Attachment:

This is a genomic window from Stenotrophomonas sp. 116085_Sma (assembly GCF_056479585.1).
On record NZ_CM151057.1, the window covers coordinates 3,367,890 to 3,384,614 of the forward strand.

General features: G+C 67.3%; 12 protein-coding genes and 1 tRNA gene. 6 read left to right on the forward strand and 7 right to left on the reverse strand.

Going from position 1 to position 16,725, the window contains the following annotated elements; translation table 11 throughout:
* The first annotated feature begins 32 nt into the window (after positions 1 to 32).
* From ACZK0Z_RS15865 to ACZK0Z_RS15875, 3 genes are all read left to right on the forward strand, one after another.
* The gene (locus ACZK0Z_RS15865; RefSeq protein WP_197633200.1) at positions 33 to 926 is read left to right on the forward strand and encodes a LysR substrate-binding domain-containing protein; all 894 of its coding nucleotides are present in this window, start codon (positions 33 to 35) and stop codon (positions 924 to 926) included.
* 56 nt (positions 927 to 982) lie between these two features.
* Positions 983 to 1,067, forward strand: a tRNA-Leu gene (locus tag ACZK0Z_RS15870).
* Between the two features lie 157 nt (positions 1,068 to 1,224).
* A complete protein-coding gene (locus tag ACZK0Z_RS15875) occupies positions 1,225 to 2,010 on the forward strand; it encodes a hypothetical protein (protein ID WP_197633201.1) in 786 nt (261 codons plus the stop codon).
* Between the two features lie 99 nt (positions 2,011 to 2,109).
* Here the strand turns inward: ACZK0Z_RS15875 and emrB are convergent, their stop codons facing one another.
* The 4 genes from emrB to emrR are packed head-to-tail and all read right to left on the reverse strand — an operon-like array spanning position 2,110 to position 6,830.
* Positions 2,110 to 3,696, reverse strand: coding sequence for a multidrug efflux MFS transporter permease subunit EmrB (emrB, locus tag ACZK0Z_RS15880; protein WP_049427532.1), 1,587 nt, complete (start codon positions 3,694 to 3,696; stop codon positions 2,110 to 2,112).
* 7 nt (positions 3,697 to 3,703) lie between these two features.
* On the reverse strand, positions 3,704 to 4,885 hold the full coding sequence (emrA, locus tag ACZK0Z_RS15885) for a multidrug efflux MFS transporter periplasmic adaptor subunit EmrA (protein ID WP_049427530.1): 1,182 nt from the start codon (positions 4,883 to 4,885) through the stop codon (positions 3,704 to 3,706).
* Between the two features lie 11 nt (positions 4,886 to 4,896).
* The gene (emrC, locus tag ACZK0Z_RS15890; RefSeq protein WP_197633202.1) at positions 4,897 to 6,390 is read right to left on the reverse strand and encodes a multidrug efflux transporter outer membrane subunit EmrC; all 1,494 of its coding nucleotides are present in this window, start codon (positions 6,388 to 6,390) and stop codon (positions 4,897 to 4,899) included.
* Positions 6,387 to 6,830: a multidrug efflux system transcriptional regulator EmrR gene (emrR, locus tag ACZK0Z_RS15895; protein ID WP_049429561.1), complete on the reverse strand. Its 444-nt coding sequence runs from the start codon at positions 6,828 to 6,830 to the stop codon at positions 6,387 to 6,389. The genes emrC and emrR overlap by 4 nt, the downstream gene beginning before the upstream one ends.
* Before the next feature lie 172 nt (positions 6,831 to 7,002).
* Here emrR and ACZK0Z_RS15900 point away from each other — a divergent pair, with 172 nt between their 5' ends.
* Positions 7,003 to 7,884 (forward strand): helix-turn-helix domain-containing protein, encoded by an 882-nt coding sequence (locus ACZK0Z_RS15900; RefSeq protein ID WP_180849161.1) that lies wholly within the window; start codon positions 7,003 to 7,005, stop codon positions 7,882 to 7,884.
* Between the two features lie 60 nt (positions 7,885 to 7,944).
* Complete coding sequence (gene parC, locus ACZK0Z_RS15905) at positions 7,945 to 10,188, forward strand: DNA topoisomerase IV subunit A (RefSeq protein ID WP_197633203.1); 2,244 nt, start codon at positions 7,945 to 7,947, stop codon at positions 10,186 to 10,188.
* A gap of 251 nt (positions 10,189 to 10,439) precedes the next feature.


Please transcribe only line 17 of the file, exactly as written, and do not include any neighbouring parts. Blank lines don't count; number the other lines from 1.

* On the reverse strand, positions 3,704 to 4,885 hold the full coding sequence (emrA, locus tag ACZK0Z_RS15885) for a multidrug efflux MFS transporter periplasmic adaptor subunit EmrA (protein ID WP_049427530.1): 1,182 nt from the start codon (positions 4,883 to 4,885) through the stop codon (positions 3,704 to 3,706).